Soccer (called “football” in much of the world) can be a tough sport to photograph. The ball is constantly moving around the field, and key moments appear and disappear in the blink of an eye. Unless you know the right techniques, you’re bound to struggle when the action heats up, leading to missed opportunities and failed shots.
Fortunately, you’re in good hands! I’ve spent years doing professional soccer photography, and in this article, I share my hard-earned knowledge, including:
- The best soccer photography settings
- Where to position yourself for the best photos
- How to choose the perfect gear
- Much more!
So if you’re ready to shoot soccer games like a pro, then let’s dive right in, starting with:
1. Pick the right equipment
Sports photography, perhaps more than any other photographic genre, depends on gear. For the best results, you need a fast-shooting camera and a capable lens; it also helps to have a support system for added stability.
The best soccer photography cameras offer top-notch autofocus systems (ideally with face and eye tracking) and powerful continuous shooting modes. The tracking algorithms will help you maintain focus on players as they sprint across the field, while the continuous shooting will let you fire off bursts of shots so you can capture the perfect moment.
Unfortunately, high-level sports cameras – like the Canon EOS R3, Sony a1, Sony a9 II, and Nikon Z9 – are very expensive, but I’d encourage you to at least invest in a full-frame camera like the Sony a7 IV or the Canon EOS R6. You might also consider an action-centric APS-C model like the Canon EOS R7 or the Nikon D500.
As for lenses:
You’ll need at least one dedicated action lens; for best results, an 18-55mm or 55-200mm kit lens just won’t be sufficient. In the former case, the players and the action will be too far away, and in the latter case, you’ll struggle to capture sharp shots in low light.
Instead, grab a 70-200mm lens to start out. If you can afford it, get an f/2.8 model, which will give you extra flexibility when working indoors or at night. Note that 200mm is long enough to shoot close and mid-distance players, but it’s always helpful to add some extra power to your gear bag, so if you can afford a 300mm or 400mm lens – or a 200-400mm zoom – you’ll be very well equipped. (Anything longer than 400mm can get a little too tight unless you want to photograph players at the other end of the field.)
If you have a decent lens but find that it isn’t quite long enough, you don’t need to rush out and buy a longer model. Try cropping, which can get you much closer to the action and can still give you highly detailed results (as long as you’re using a higher-megapixel camera). And if you’re not sure whether it’s worth buying a new lens, you can always rent some glass for a day or two.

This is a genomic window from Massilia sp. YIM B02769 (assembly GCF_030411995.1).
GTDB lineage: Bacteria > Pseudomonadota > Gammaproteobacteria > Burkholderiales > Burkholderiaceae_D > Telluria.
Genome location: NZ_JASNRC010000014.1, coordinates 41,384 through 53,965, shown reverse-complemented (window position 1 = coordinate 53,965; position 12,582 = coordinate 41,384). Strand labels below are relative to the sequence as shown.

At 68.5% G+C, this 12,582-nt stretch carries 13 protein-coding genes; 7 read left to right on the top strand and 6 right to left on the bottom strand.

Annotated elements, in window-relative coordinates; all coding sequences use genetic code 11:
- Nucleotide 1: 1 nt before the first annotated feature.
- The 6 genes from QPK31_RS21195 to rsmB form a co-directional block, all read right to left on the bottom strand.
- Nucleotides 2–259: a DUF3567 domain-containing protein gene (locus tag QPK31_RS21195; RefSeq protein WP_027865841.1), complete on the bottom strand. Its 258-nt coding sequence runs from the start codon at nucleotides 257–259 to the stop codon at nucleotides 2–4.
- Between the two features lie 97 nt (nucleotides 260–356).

While you can handhold a 70-200mm f/2.8 lens (and even a 400mm lens), I’d recommend bringing along a monopod or tripod. For one, they’ll prevent you from tiring out too quickly; they’ll also reduce camera shake, which is especially critical when working in low light.
One more tip: Bring a small camp stool. It’ll help you feel more comfortable, and since it’ll get you lower to the ground, you’ll be able to include less of the field in the frame.
2. Carefully choose your soccer photography settings
I like to shoot in Manual mode; it gives me plenty of flexibility, and it lets me adjust my settings as needed to cope with changing light. If you’re not comfortable working in Manual mode, Shutter Priority mode is your best option (and it’s especially great at handling fields that feature both sun and shade).
You’ll need to pick the right shutter speed to freeze the action. I’d recommend 1/800s as the absolute minimum for advanced players (though you can drop the shutter speed down to 1/500s or so if you’re photographing younger players). Really, when it comes to photographing fast-paced movement, the higher the shutter speed, the better – so if you have the room to boost the shutter to 1/1000s, 1/2000s, or even 1/4000s, just do it.
That said, ultra-slow shutter speeds can create some fantastic – and highly artistic – images when done correctly. Working at 1/30s is a good starting point, and if you find that you capture too much blur, simply speed up the shutter by a couple of notches. Conversely, if you end up with too little blur, you may need to slow the shutter speed down.
If you’re using Shutter Priority mode, then your camera will choose the aperture for you – but you’ll control it indirectly via your shutter speed choice. And if you’re using Manual mode, you’ll need to choose your aperture directly. So what aperture is best?
For single-player shots, f/2.8 is generally ideal, as it will do a very nice job of isolating the subject. However, when photographing moments that feature more than one player (e.g., tackles), if you have enough light, then use f/4 (it’ll give you a slight depth of field increase). Of course, some lenses cannot reach f/2.8 or even f/4, and in such scenarios, just use the widest aperture you have available.